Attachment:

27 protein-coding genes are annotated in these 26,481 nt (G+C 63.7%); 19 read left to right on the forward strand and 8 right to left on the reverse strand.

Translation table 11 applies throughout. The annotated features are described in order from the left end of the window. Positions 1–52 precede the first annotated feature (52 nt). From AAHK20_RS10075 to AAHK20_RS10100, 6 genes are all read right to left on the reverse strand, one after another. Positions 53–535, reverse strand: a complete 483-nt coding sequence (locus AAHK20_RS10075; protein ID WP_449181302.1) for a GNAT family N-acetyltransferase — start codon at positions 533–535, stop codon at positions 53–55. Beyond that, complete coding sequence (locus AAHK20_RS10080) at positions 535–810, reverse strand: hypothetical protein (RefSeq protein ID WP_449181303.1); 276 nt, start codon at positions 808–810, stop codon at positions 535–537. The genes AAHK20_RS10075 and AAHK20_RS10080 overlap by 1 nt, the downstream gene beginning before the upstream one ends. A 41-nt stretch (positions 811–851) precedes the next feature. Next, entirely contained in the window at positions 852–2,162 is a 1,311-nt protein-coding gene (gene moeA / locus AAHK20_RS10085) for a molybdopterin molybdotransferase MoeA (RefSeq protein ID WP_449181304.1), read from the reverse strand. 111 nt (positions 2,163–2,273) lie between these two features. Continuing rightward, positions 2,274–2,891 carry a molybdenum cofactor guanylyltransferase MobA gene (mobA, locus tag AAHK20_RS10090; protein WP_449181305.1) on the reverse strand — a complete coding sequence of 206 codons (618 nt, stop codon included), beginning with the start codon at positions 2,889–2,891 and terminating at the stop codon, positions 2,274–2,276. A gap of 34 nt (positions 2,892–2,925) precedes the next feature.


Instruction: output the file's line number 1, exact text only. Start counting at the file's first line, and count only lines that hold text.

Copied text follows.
27 protein-coding genes are annotated in these 26,481 nt (G+C 63.7%); 19 read left to right on the forward strand and 8 right to left on the reverse strand.